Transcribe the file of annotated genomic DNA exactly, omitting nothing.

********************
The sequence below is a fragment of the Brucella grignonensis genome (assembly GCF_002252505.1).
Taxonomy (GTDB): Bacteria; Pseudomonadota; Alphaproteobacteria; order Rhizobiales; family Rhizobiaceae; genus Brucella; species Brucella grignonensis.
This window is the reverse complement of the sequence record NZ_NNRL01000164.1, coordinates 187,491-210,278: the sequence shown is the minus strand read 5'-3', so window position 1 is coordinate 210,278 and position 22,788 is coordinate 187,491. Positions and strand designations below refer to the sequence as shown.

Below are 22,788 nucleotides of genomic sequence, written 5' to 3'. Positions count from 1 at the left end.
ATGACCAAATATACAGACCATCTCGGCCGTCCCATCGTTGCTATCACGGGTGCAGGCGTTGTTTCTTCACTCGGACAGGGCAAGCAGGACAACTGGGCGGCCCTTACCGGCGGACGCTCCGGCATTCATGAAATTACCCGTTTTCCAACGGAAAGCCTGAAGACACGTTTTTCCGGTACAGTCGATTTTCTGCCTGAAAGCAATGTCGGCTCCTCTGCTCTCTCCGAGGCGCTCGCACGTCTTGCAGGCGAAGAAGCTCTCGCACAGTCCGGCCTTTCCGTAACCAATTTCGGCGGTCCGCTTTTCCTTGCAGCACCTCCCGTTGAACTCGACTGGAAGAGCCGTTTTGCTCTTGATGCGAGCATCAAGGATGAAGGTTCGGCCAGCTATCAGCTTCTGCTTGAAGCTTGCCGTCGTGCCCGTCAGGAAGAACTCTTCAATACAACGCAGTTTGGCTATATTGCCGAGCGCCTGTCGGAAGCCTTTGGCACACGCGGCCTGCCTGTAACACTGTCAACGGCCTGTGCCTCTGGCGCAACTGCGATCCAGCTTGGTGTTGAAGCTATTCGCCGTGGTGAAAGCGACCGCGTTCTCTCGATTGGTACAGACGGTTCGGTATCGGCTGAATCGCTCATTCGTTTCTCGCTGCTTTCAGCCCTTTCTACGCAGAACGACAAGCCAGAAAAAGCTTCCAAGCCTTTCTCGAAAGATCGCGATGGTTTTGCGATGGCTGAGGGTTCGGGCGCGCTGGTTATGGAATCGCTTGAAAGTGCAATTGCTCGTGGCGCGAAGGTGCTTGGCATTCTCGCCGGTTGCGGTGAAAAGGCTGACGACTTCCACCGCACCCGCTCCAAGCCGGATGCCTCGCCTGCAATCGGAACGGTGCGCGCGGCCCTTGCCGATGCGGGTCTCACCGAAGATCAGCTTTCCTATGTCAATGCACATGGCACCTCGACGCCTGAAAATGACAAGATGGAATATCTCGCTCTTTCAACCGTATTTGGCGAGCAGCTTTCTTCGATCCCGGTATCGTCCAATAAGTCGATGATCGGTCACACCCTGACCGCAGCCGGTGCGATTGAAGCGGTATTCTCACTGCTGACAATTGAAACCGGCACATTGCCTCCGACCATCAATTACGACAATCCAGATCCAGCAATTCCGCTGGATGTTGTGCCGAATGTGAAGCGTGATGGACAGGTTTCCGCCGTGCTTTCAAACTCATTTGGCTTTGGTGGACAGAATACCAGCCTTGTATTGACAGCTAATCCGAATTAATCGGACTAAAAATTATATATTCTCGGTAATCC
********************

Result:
The sequence below is a fragment of the Brucella grignonensis genome (assembly GCF_002252505.1).
Taxonomy (GTDB): Bacteria; Pseudomonadota; Alphaproteobacteria; order Rhizobiales; family Rhizobiaceae; genus Brucella; species Brucella grignonensis.
This window is the reverse complement of the sequence record NZ_NNRL01000164.1, coordinates 187,491-210,278: the sequence shown is the minus strand read 5'-3', so window position 1 is coordinate 210,278 and position 22,788 is coordinate 187,491. Positions and strand designations below refer to the sequence as shown.

Below are 22,788 nucleotides of genomic sequence, written 5' to 3'. Positions count from 1 at the left end.
ATGACCAAATATACAGACCATCTCGGCCGTCCCATCGTTGCTATCACGGGTGCAGGCGTTGTTTCTTCACTCGGACAGGGCAAGCAGGACAACTGGGCGGCCCTTACCGGCGGACGCTCCGGCATTCATGAAATTACCCGTTTTCCAACGGAAAGCCTGAAGACACGTTTTTCCGGTACAGTCGATTTTCTGCCTGAAAGCAATGTCGGCTCCTCTGCTCTCTCCGAGGCGCTCGCACGTCTTGCAGGCGAAGAAGCTCTCGCACAGTCCGGCCTTTCCGTAACCAATTTCGGCGGTCCGCTTTTCCTTGCAGCACCTCCCGTTGAACTCGACTGGAAGAGCCGTTTTGCTCTTGATGCGAGCATCAAGGATGAAGGTTCGGCCAGCTATCAGCTTCTGCTTGAAGCTTGCCGTCGTGCCCGTCAGGAAGAACTCTTCAATACAACGCAGTTTGGCTATATTGCCGAGCGCCTGTCGGAAGCCTTTGGCACACGCGGCCTGCCTGTAACACTGTCAACGGCCTGTGCCTCTGGCGCAACTGCGATCCAGCTTGGTGTTGAAGCTATTCGCCGTGGTGAAAGCGACCGCGTTCTCTCGATTGGTACAGACGGTTCGGTATCGGCTGAATCGCTCATTCGTTTCTCGCTGCTTTCAGCCCTTTCTACGCAGAACGACAAGCCAGAAAAAGCTTCCAAGCCTTTCTCGAAAGATCGCGATGGTTTTGCGATGGCTGAGGGTTCGGGCGCGCTGGTTATGGAATCGCTTGAAAGTGCAATTGCTCGTGGCGCGAAGGTGCTTGGCATTCTCGCCGGTTGCGGTGAAAAGGCTGACGACTTCCACCGCACCCGCTCCAAGCCGGATGCCTCGCCTGCAATCGGAACGGTGCGCGCGGCCCTTGCCGATGCGGGTCTCACCGAAGATCAGCTTTCCTATGTCAATGCACATGGCACCTCGACGCCTGAAAATGACAAGATGGAATATCTCGCTCTTTCAACCGTATTTGGCGAGCAGCTTTCTTCGATCCCGGTATCGTCCAATAAGTCGATGATCGGTCACACCCTGACCGCAGCCGGTGCGATTGAAGCGGTATTCTCACTGCTGACAATTGAAACCGGCACATTGCCTCCGACCATCAATTACGACAATCCAGATCCAGCAATTCCGCTGGATGTTGTGCCGAATGTGAAGCGTGATGGACAGGTTTCCGCCGTGCTTTCAAACTCATTTGGCTTTGGTGGACAGAATACCAGCCTTGTATTGACAGCTAATCCGAATTAATCGGACTAAAAATTATATATTCTCGGTAATCC